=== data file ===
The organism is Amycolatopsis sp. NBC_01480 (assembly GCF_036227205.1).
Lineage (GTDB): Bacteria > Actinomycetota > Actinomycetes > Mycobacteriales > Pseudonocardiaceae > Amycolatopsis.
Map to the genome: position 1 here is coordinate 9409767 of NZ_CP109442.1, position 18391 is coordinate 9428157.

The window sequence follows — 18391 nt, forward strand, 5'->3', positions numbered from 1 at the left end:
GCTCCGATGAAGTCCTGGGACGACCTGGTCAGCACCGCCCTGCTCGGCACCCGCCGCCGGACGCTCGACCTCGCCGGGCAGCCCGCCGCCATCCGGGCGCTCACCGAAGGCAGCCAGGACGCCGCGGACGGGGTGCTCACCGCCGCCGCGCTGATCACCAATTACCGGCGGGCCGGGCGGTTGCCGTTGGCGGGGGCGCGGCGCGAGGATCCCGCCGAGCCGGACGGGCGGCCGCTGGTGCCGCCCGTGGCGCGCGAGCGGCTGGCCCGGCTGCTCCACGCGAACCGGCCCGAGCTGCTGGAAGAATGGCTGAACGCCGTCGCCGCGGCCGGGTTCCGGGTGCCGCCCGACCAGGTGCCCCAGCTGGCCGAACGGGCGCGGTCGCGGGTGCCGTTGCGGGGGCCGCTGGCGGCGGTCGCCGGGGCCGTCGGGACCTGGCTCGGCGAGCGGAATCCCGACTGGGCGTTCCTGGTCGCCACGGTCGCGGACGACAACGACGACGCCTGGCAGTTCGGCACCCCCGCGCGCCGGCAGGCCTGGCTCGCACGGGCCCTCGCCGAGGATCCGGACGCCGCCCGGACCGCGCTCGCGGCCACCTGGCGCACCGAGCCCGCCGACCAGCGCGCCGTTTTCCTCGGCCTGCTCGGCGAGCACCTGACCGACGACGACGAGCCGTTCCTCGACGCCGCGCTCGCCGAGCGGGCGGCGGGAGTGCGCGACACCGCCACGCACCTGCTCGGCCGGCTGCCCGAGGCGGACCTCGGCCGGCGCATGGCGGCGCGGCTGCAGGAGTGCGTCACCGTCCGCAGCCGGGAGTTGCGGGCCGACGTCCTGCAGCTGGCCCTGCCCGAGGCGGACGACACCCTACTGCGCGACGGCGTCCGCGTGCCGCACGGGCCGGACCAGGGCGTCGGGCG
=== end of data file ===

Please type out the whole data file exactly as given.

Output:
The organism is Amycolatopsis sp. NBC_01480 (assembly GCF_036227205.1).
Lineage (GTDB): Bacteria > Actinomycetota > Actinomycetes > Mycobacteriales > Pseudonocardiaceae > Amycolatopsis.
Map to the genome: position 1 here is coordinate 9409767 of NZ_CP109442.1, position 18391 is coordinate 9428157.

The window sequence follows — 18391 nt, forward strand, 5'->3', positions numbered from 1 at the left end:
GCTCCGATGAAGTCCTGGGACGACCTGGTCAGCACCGCCCTGCTCGGCACCCGCCGCCGGACGCTCGACCTCGCCGGGCAGCCCGCCGCCATCCGGGCGCTCACCGAAGGCAGCCAGGACGCCGCGGACGGGGTGCTCACCGCCGCCGCGCTGATCACCAATTACCGGCGGGCCGGGCGGTTGCCGTTGGCGGGGGCGCGGCGCGAGGATCCCGCCGAGCCGGACGGGCGGCCGCTGGTGCCGCCCGTGGCGCGCGAGCGGCTGGCCCGGCTGCTCCACGCGAACCGGCCCGAGCTGCTGGAAGAATGGCTGAACGCCGTCGCCGCGGCCGGGTTCCGGGTGCCGCCCGACCAGGTGCCCCAGCTGGCCGAACGGGCGCGGTCGCGGGTGCCGTTGCGGGGGCCGCTGGCGGCGGTCGCCGGGGCCGTCGGGACCTGGCTCGGCGAGCGGAATCCCGACTGGGCGTTCCTGGTCGCCACGGTCGCGGACGACAACGACGACGCCTGGCAGTTCGGCACCCCCGCGCGCCGGCAGGCCTGGCTCGCACGGGCCCTCGCCGAGGATCCGGACGCCGCCCGGACCGCGCTCGCGGCCACCTGGCGCACCGAGCCCGCCGACCAGCGCGCCGTTTTCCTCGGCCTGCTCGGCGAGCACCTGACCGACGACGACGAGCCGTTCCTCGACGCCGCGCTCGCCGAGCGGGCGGCGGGAGTGCGCGACACCGCCACGCACCTGCTCGGCCGGCTGCCCGAGGCGGACCTCGGCCGGCGCATGGCGGCGCGGCTGCAGGAGTGCGTCACCGTCCGCAGCCGGGAGTTGCGGGCCGACGTCCTGCAGCTGGCCCTGCCCGAGGCGGACGACACCCTACTGCGCGACGGCGTCCGCGTGCCGCACGGGCCGGACCAGGGCGTCGGGCG